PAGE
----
Asset managers across Europe have agreed that EU authorities should not expand the Market Abuse Regime (MAR) to include spot FX markets, as the FX Global Code of Conduct renders the move redundant.
In response to a consultation from the European Securities and Markets Authority (ESMA) considering an extension to MAR, the industry largely rejected the proposal to include spot FX transactions within the regulatory framework due to progress with adoption of the FX Global Code of Conduct, which was introduced in 2017.
“We see no overriding need to extend the scope of MAR to include spot FX contracts: Spot FX is so liquid that there is limited scope for inside information and its global nature would mean that the imposition of EU rules may be ineffective, or detrimental,” said the Investment Association, representing members managing more than £7.7 trillion of assets, in its response. “The wide-spread adoption of the FX Global Code of Conduct would render any such extension, to a large extent, redundant.”
Launched in October, ESMA’s consultation noted that spot FX may not be suited for MAR due to the size, functions and over-the-counter nature of the market. The market does not necessarily have the characteristics for the industry to meet systems and controls, transparency and reporting requirements.
At the same time, however, ESMA highlighted the misconduct related to the G10 spot FX market in 2014, which saw the Financial Conduct Authority, Bank of England and HM Treasury agree that a market abuse regime, including some features of the MAR and MiFID II frameworks, should be implemented across the market.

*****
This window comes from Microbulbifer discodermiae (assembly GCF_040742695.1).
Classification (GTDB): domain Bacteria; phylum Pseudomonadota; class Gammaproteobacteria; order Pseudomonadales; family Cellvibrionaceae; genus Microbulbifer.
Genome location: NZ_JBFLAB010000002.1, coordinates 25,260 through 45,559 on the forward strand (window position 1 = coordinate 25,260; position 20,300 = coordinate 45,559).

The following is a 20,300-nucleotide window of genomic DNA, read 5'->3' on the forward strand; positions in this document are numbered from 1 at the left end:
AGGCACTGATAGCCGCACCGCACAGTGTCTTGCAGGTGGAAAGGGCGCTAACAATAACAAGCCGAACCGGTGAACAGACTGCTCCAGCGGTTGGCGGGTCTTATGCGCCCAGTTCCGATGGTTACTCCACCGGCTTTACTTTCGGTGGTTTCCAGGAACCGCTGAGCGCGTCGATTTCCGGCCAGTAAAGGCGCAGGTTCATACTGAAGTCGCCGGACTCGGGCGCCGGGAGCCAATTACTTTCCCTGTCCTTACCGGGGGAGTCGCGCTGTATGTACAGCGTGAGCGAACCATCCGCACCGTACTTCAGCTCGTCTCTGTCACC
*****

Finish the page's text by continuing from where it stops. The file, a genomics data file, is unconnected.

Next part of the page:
“The FX Global Code of Conduct has already achieved progress in promoting higher standards in the wholesale FX market around conflicts of interest, handling of confidential information, transparency and execution,” stated Invesco in its response. “It will be reviewed by the Global FX Committee in 2020. We believe it would advisable, therefore, to await the outcome of the forthcoming review before considering the appropriateness of extending the application of the MAR to spot FX contracts.”
Although not a legal or regulatory requirement, the FX Global Code of Conduct was established as a set of guidelines for market participants addressing a variety of major issues including ethics, governance, execution, information sharing, risk management, compliance, confirmation and settlement.
Buy-side adoption of the FX Global Code has been slower than that on the sell-side, with many asset managers questioning the relevance of the Code for their business, and some labelling it as being ‘regulation in disguise’.
“As ESMA rightly notes the FX Global Code of Conduct developed by central banks and market participants from sixteen jurisdictions around the globe has already achieved progress in promoting higher standards in the wholesale FX market,” the European Fund and Asset Management Association, responded.
“We therefore encourage ESMA to: Allow the market to use the reformed Code for a couple of years; and subsequently. [And] evaluate whether it is necessary to supplement the Code with public policies, derived from other pieces of Financial regulation such as the Payment Service Directive or the Anti-Money Laundering Directive.”